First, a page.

After the movie last night I got home and Wonder Woman was on TV. It was the scene in the little village where Diana and Steve Trevor fall in love. It’s a bit heavy-handed that scene but at least there was some sense of a human connection. Wonder Woman didn’t just exist to kick ass, she was also a person capable of falling in love. And that mattered in the conclusion of the story too. Diana comes from a world without men but finds a man who loves her and is a hero. It’s not really about men, but it’s pro-men in general.
Captain Marvel has none of that. She’s a warrior. A soldier. She makes friends with Nick Fury, but there’s no attraction. Not with the buff Kree commander who trained her. Not with young Nick Fury. I mean, come on, she’s walking around in a tight leather suit the whole movie and Nick Fury never once raises an eyebrow? There is one random guy who tries to come on to her in a parking lot but he’s presented as a creep and that’s it. No love and romance or even a recognition such things exist in this film. It leaves the whole thing feeling a little one-dimensional.
Contrast that with the first Captain America film which was full of romance and attraction. Steve fell in love. The whole movie had the doomed love story as a backdrop and it worked really well. I can’t explain why there’s none of that in this film to help humanize Captain Marvel except for politics. And that’s a shame because it’s silly.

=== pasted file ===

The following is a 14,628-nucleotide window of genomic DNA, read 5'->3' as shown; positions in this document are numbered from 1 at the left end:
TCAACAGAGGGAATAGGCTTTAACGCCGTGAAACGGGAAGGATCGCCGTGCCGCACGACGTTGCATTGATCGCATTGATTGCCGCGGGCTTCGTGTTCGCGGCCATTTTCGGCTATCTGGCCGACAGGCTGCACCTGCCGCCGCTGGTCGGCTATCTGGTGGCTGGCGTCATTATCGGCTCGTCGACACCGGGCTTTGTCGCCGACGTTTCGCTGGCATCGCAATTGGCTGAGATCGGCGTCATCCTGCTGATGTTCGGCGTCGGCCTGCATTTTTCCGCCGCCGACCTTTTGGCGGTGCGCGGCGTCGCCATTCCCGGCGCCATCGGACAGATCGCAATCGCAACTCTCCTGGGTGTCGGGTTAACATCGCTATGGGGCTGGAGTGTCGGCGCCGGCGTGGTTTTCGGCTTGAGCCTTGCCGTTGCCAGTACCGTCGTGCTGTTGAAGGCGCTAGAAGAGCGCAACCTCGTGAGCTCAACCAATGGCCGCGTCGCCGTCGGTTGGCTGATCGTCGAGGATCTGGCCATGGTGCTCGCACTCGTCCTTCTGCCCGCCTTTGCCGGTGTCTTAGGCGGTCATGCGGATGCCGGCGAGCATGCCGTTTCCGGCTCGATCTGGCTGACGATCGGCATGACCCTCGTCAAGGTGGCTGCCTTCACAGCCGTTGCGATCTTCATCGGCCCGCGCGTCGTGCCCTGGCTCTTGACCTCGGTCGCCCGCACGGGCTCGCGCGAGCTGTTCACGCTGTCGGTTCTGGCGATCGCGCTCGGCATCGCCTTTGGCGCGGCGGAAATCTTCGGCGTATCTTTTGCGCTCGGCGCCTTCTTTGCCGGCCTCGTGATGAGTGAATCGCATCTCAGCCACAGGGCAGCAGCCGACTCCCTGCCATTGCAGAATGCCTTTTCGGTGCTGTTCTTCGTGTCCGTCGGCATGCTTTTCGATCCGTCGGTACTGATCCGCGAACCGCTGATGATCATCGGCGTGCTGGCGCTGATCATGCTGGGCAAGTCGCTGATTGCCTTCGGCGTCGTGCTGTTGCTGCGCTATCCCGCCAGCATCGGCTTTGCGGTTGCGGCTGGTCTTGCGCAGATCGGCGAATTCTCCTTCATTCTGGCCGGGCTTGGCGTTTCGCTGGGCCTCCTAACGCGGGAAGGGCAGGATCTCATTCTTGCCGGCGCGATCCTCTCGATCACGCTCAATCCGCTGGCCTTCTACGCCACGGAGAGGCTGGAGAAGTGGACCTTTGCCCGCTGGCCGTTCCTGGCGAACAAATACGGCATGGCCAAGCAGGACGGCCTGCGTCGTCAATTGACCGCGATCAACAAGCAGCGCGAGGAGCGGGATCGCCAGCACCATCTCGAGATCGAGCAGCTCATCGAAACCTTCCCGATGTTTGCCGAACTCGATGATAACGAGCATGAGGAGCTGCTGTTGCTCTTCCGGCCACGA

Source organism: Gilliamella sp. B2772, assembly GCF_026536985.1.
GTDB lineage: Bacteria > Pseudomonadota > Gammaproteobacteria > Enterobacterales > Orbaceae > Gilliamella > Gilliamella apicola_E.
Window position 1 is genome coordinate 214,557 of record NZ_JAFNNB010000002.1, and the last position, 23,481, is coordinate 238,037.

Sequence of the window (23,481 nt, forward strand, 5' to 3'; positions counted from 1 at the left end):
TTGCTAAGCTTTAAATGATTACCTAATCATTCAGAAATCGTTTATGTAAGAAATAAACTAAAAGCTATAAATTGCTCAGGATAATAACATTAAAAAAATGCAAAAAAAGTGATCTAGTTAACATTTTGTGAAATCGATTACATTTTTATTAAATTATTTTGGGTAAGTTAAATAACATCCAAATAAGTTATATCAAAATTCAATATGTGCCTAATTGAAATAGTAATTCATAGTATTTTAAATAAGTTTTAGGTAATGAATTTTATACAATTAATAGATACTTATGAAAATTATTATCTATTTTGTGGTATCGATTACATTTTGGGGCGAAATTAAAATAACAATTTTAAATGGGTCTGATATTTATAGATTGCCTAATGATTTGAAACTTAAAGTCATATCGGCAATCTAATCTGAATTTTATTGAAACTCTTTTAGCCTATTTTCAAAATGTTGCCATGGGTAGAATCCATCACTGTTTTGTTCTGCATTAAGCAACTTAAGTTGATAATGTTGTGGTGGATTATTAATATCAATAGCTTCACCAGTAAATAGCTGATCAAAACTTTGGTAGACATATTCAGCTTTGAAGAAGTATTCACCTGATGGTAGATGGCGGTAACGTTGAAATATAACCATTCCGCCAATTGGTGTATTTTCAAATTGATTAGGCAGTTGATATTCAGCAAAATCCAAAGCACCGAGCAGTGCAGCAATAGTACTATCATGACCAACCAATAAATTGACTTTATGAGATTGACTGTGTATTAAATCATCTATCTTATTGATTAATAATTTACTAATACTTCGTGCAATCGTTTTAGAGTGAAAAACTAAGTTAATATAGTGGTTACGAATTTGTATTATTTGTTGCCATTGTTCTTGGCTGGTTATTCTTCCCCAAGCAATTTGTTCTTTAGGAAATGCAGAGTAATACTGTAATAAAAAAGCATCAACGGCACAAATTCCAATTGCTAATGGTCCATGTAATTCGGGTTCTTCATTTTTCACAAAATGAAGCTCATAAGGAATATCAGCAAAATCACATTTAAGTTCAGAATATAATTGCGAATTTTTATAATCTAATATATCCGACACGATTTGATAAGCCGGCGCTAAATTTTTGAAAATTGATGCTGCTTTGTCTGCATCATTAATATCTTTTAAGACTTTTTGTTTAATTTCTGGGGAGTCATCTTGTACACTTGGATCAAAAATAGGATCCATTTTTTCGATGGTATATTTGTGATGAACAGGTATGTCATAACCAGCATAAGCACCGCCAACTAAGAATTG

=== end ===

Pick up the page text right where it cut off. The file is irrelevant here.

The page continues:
Again, it’s still not a terrible movie. The buddy stuff with Nick Fury mostly works. There is a pretty cool space battle at the end which does take place in the (Marvel) real world. There are some funny moments with a cat and some twists in the plot that work pretty well. It’s not terrible it’s just not as good as you hoped.
So where does it rank? I’ve seen every Marvel movie at least three times and this definitely isn’t in the top tier. It’s no Guardians of the Galaxy or Winter Soldier or Iron Man or the first Captain America movie (which is underrated IMO). That said it’s better than Thor 2 and maybe better than Iron Man 2. It’s fine. Not a failure but not an amazing success either. I like it less than Ant-Man (Michael Pena kills it) and about the same as Doctor Strange. Marvel will still make a ton of money from it and they have time to flesh out the character and maybe make her a bit more than just a soldier in the next 10 films.